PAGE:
by David Cornelius
In the entire 85 minute running time of “Rest Stop,” there is not a single frame that is fresh, exciting, or even remotely interesting. This is a flat horror effort that ranges from dull to unintentionally hilarious to, finally, tiresome. It’s the sort of movie where the creators spent all their time thinking up new ways to torture people, but forgot to think up even one way to make their film watchable.The film, written and directed by former sci-fi TV scribe John Shiban, is the first from Warner Brothers’ new “Raw Feed” imprint. The division is to be dedicated to direct-to-video horror and sci-fi features, which is nice to see; studios have been warming up to the legitimacy of the DTV world (no doubt after seeing how much quick cash their DTV sequels can produce), and the creation of Raw Feed promises a stronger dedication to B-level titles that’s quite welcome in many circles.
"I've seen remakes more original than this."
Unfortunately, their premiere effort is a straight-up clunker. “Rest Stop” finds young couple Nicole (Jaimie Alexander) and Jess (Joey Mendicino) tearing out of Texas en route to Hollywood, where dreams of fame and fortune await. After pausing to videotape themselves having a little roadside afternoon delight, the young lovers are briefly terrorized by a faceless redneck in a rundown pickup. Later, Nicole heads into the world’s filthiest restroom, located in the world’s filthiest rest stop, off the world‘s filthiest back road (because I guess interstates do not exist in this movie). She leaves to discover Jess and his car have disappeared, and she’s in the middle of nowhere, and, oh, look, the dude in the pickup is back.
Imagine a script that takes the most famous/memorable/mildly notable moments from “The Vanishing,” “Joy Ride,” “Jeepers Creepers,” “Saw,” “Hostel,” “Wrong Turn,” the “Texas Chainsaw Massacre” remake, and about a dozen other recent horror movies, then decides that it people liked such moments the first time (or in some of the lesser original movies’ cases, the second or third time), surely they’ll still like them if they’re repeated, only without any skill. “Rest Stop” is the horror movie equivalent of a hits medley performed by a fifth-rate bar band.
The film is so reliant on old ideas that by the time the mobile home pulls up and Nicole finds herself riding with a family of evangelical freaks, or by the time she gets a hold of a helpful stranger on the radio, or a dozen other dried-up plot points, we know exactly how things are going to turn out. It’s horror by numbers - one even gets the feeling that Shiban wrote Nicole as a kick-ass, fight-back heroine not because it’d make for a fascinating character, but just because, hey, babes in dirty tank tops is the trendy thing to do in horror movies, so yeah, let’s just go with that. (It’s surprising he didn’t just give up and name the character “Jessica Biel.”)
Then again, Nicole is the only truly entertaining thing about the movie - if only because she’s such a badly written, poorly performed character. Alexander’s performance is simply dreadful. Watch how she non-reacts to the idea of her boyfriend being horribly mutilated; her nonchalance is equally embarrassing and hilarious. So is her eventual breakdown, when everyone on the set suddenly remembers that she might want to cry or scream or worry or, you know, something, and so Alexander does, to amusing effect.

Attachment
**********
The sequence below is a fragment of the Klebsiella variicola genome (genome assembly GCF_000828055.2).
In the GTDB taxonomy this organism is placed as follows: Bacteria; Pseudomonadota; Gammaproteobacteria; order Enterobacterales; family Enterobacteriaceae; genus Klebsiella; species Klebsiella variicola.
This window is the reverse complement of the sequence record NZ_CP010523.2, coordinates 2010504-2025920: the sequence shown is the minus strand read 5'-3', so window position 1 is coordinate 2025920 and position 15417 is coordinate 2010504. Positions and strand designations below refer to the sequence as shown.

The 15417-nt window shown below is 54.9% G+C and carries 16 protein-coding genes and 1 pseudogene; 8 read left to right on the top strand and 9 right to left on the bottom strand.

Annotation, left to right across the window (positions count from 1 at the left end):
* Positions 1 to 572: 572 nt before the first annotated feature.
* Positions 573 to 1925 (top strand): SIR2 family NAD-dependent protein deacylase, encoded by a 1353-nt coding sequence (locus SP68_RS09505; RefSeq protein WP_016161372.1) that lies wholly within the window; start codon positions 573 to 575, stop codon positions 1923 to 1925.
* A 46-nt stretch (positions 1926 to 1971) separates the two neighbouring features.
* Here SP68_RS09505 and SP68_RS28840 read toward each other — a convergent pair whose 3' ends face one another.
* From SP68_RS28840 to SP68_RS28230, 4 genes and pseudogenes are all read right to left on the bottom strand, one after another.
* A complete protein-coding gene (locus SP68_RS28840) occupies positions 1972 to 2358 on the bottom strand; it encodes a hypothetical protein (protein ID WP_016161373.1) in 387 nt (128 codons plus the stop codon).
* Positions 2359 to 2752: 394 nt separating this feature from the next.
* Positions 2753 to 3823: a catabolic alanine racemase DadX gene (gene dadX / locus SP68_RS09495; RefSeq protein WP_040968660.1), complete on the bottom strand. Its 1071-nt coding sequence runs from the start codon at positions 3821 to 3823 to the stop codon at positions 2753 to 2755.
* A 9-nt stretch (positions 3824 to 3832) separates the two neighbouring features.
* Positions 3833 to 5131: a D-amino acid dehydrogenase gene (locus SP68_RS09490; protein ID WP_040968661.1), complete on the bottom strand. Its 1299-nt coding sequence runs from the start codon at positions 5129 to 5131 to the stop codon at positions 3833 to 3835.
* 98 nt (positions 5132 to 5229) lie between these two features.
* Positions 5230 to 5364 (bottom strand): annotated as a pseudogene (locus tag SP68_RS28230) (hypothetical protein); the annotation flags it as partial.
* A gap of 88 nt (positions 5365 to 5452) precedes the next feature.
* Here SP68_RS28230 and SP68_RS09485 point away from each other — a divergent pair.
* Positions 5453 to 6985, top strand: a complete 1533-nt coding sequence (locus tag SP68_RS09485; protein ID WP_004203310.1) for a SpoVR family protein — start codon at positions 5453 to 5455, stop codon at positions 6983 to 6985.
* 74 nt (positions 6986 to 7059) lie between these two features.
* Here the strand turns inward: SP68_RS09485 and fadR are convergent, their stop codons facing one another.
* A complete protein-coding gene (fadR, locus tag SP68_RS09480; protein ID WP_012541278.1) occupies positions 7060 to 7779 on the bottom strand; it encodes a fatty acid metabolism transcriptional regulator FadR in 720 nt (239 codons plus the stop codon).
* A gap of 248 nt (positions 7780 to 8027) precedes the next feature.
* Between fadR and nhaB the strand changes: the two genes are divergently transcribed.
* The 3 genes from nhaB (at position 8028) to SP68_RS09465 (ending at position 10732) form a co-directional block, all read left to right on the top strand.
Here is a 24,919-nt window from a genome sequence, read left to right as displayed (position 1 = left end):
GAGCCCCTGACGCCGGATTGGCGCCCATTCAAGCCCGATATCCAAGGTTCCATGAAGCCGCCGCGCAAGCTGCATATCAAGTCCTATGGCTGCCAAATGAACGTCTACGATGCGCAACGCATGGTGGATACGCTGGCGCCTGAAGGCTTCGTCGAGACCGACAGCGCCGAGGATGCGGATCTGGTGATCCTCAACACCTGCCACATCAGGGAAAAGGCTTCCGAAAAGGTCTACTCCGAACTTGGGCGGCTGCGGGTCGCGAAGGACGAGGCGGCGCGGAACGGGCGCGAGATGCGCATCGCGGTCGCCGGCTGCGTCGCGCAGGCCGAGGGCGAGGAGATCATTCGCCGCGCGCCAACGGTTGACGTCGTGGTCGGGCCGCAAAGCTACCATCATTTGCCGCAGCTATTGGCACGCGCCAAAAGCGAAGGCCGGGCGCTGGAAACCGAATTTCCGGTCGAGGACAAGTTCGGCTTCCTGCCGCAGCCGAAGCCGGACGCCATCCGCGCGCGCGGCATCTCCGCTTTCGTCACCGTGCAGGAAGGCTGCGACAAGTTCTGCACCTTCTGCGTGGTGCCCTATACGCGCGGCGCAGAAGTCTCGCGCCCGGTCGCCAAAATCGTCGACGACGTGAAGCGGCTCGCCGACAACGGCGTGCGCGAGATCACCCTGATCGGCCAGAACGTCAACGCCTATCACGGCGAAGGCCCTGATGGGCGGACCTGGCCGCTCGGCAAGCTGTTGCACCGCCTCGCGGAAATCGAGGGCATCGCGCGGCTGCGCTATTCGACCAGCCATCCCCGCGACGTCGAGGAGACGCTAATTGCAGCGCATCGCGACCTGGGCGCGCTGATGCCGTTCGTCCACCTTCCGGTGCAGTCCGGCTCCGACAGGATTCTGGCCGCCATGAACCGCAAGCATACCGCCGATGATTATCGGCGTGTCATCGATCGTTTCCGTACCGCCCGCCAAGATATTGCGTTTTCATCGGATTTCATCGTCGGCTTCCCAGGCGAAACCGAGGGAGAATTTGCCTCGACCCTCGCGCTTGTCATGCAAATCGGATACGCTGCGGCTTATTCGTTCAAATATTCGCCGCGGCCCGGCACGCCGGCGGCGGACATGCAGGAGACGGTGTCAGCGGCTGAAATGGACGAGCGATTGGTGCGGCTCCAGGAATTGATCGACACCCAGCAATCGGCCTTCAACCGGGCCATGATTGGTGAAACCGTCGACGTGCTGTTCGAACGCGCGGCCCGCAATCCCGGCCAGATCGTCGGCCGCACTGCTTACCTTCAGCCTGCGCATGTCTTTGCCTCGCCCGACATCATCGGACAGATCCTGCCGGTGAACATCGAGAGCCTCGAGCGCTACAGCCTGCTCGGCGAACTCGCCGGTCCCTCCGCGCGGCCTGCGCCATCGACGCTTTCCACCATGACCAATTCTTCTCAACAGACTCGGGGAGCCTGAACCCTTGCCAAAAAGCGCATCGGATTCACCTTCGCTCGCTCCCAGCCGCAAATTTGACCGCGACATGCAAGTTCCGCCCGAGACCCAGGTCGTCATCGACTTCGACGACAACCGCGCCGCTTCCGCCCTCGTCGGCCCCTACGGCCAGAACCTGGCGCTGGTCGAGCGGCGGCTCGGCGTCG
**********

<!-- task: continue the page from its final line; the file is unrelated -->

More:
On top of this, her Nicole is apparently the dumbest woman to ever grace a horror movie set. You know those slasher flicks where you love to yell back at the screen about just how idiotic the victim is being? “Don’t run up those stairs, moron!” “Don’t put down that knife, dumbass, you’ll need it later!” That sort of thing? Here’s a whole movie about that person. In Nicole, we have a character who, while sitting on the ground next to a loaded gun, just sits and watches as the killer walks around her, a character who, knowing the killer is outside, squeezes her hand through a hole in a door, figuring, hey, who needs all her fingers?
Granted, all of this would be enjoyable in a sinister kind of way had the film been able to produce a single scare, fright, or even jump. But no: Shiban mistakes weird and loud for creepy, dirty and gruesome for scary, yelling a whole lot by a dying Joey Lawrence (I repeat: Joey Lawrence!) for dramatic intensity. (I highly doubt that the sight of Lawrence, playing an injured cop, screaming at Nicole for her to put him out of his misery, was supposed to be as funny as it turns out to be. And the scene is the set-up to a fairly gross punchline that’s hilarious because it fails to be either frightening or macabre.)
Shiban plasters his movie with grime, both on the set and in his camera lens, hoping a grainy film stock and lots of slippery blood on the floor will make up for a lack of genuine tension. (He also hopes that by showing us a sign that says “REST STOP” fifty times in eighty minutes, we’ll remember the title of his picture.) Dirt and a shaky camera alone do not make for cinematic chills, and “Rest Stop” is a horror cheapie on autopilot, throwing us tired devices and buckets of blood, hoping that’ll be enough. It’s not.A side thought: It’s interesting to note that “Rest Stop” is being released in both unrated and rated-R editions. It’s a sharp, if entirely laughable, ploy by the studio to draw attention to the title. After all, many renters see “unrated!” and “too much for theaters!” and start drooling, and who’s going to stop and think “hey, this never played in theaters, so who cares about the rating anyway?”
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originally posted: 10/17/06 17:33:34